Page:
- Phase transitions in complex systems
- An information geometric approach
- Award date
- 13 December 2017
- Number of pages
- Document type
- PhD thesis
- Faculty of Science (FNWI)
- Informatics Institute (IVI)
We live in a complex world. Whether we look at chemical reactions in a reactor, networks of neurons in the brain, or human societies, a fascinating multi-level, non-linear system appears. The field of complexity has set it as a goal to study the common denominator of these systems, which are usually studied separately in disparate academic disciplines.
Since the premise of complexity research is that there exists a common denominator, a question arises about what will be the conceptual and mathematical framework that can unite these phenomena. In my thesis I explore the possibility that critical phenomena in complex systems can be studied using a framework called Information Geometry. The idea is borrowed from geometrical statistical mechanics where the information geometry of many models exhibiting phase transitions have been studied and some researchers have even gone so far as to suggest the geometrical properties as a definition for critical transitions.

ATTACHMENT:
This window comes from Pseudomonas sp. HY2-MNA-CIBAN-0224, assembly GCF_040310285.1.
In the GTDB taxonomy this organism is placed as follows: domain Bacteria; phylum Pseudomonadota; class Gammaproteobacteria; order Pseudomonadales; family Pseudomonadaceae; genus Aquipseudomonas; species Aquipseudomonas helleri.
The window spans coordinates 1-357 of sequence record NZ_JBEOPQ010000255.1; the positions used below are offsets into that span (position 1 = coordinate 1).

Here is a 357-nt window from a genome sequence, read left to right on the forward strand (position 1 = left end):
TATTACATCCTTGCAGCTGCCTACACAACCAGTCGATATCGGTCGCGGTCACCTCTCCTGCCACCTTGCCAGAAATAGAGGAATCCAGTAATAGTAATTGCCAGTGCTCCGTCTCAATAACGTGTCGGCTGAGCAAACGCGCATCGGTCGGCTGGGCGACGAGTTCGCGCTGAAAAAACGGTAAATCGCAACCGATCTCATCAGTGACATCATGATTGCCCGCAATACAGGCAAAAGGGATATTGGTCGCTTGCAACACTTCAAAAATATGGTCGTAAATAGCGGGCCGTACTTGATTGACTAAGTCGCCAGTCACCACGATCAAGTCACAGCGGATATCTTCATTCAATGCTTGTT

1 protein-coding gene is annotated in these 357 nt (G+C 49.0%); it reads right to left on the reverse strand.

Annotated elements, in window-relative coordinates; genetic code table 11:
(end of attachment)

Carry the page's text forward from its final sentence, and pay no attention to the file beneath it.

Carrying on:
The intuition is simple – when a system is described in statistical terms, its different phases will invariably have different statistical properties. The sudden change in these properties can be used to define the phase transition line. Inverting the question one can term this as an inference problem – given the statistical properties of the system, how well can we measure the underlying control parameters that govern the transition. At the phase transition point, where the change in statistical properties is large, the value of the parameter is easy to infer. Therefore one can use the Fisher information to detect the phase transition.
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